6. Extracurricular activities
If you were in an honors society, you can list your membership. If you were part of a fraternity or sorority, it's a toss-up. While you might think this is a good inclusion because it demonstrates you were participating in service-related activities or so on, Greek rivalries can extend way past college years and you wouldn't want to accidentally tip off your hiring manager that you belonged to a rival group.
Outside of formal education, you may also have taken the initiative to earn supplementary certifications or complete online courses that are relevant to your field. Highlight these in your resume Education section, especially if they are on niche or high-level topics that prove your expertise far beyond a more generalized curriculum.
Here's an example of what all that looks like:
EDUCATION & CREDENTIALS
Bachelor of Business Administration | ABC University | 2021-2024
Dean's list - summa cum laude
President - Marketing Club
Project Management Professional (PMP) | Project Management Institute
Conditions to consider, aside from the basics
Some of those basics may be optional - as we mentioned, you wouldn't include the dates of your degree program if you've been out of school for more than a year. When you begin to craft the Education section of your resume, there are other things to consider as well.
You completed high school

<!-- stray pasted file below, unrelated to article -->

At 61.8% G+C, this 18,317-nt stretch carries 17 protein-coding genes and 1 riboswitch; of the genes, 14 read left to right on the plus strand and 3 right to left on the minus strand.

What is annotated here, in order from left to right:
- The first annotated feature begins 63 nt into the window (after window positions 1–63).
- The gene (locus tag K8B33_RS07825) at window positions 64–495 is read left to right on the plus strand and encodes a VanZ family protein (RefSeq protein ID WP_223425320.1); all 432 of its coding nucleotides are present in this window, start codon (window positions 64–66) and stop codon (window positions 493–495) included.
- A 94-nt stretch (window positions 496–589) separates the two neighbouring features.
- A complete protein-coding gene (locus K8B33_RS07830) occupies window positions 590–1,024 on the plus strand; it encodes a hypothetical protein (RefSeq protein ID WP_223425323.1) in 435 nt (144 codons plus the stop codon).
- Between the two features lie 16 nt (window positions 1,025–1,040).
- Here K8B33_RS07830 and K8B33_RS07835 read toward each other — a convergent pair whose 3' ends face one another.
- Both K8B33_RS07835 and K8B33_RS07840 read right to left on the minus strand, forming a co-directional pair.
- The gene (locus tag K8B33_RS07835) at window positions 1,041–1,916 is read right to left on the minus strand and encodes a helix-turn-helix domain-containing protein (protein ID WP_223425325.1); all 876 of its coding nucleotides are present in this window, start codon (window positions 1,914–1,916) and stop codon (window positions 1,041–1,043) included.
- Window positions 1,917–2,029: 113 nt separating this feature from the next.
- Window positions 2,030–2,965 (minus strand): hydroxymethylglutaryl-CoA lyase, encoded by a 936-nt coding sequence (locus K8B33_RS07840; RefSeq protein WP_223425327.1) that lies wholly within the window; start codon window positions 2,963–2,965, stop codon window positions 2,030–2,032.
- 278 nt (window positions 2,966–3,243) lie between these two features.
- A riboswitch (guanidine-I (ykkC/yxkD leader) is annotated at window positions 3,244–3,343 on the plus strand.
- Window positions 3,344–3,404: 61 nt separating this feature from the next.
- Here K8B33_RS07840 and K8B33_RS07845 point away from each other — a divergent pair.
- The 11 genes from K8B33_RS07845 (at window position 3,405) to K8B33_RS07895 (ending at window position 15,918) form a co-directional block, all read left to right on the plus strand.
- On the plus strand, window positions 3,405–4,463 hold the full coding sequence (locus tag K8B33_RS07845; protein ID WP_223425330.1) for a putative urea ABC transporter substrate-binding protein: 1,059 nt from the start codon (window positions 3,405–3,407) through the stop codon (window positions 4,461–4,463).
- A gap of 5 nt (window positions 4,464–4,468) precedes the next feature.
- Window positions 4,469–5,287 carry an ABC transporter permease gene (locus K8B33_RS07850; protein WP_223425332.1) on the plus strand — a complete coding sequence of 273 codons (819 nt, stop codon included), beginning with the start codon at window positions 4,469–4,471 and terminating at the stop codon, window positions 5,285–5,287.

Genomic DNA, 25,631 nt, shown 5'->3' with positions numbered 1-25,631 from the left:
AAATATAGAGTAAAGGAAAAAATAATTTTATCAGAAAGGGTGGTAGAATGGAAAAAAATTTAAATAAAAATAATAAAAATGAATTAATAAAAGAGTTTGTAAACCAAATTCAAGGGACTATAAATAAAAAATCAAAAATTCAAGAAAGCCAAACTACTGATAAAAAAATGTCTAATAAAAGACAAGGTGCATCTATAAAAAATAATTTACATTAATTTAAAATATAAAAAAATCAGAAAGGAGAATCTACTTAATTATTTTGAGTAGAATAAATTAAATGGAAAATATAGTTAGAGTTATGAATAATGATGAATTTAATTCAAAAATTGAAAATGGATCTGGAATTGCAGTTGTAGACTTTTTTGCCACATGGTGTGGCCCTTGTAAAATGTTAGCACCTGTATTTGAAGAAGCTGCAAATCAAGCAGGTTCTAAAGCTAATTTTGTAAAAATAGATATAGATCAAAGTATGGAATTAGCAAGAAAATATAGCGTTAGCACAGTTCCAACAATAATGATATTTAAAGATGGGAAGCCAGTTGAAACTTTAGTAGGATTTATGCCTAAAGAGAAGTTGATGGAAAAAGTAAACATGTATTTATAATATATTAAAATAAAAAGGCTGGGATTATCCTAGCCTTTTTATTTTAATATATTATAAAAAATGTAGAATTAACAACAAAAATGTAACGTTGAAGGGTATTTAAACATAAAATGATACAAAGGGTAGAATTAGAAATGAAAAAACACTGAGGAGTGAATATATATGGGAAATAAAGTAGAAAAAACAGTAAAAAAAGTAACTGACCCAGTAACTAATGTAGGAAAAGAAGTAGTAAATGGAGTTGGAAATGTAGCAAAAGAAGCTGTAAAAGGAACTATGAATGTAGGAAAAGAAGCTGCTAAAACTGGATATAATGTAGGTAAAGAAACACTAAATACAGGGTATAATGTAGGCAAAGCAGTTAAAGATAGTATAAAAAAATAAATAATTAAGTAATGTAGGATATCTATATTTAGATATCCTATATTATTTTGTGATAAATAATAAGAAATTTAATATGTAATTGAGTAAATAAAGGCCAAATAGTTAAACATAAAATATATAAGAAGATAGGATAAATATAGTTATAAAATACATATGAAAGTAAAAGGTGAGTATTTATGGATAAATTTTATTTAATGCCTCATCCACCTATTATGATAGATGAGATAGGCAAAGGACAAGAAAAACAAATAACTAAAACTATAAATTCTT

Attending college may not be among the goals you've set for your life. That's okay!
If you decide to graduate high school and go straight to work, your career can still be rich and full. At this point, though, a lot of people ask if they should include high school on their resume.
A few rules of thumb about adding high school to the Education section of your resume:
Exclude high school altogether if you go to college
Exclude high school if you've attended trade school
Include high school if you have no additional education, professional development, or certifications
Include high school if the job description specifically mentions that you need a high school diploma
Include high school if you're applying for a job while still in high school
This is what the Education section of your resume would look like if all you have to put in it is high school:
Diploma or GED [whichever is appropriate] | DEF High School
Relevant courses: Accounting, Business Law, and Ethics
Just because high school is the highest education you've obtained, doesn't mean you can't take the opportunity to inject some relevant keywords into your resume.
PRO TIP: Check out our article on tailoring your resume to different jobs to understand how important relevant keywords are when writing your resume.
You have an undergrad degree
Once you graduate from college and start searching for your first entry-level position, it's assumed that you'll remove any information that refers to your high school activities and focus on your new undergrad degree.
Go back to the basics to build your Education section when you earn your Bachelor's degree.
Include your degree and major
Add the name of the school where you obtained the degree
Throw in some extras, like achievements, coursework, and affiliations
The last point – about adding extras – is extremely important if you have little to no work experience. Adding that you were a Resident Advisor or won first place in a robotics competition could be the thing that puts your resume at the top of the yes pile.
You have an advanced degree
Once you enter the world of Master's degrees and PhDs the Education section of your resume becomes more robust and might include things like the title of a dissertation, fellowships or internships.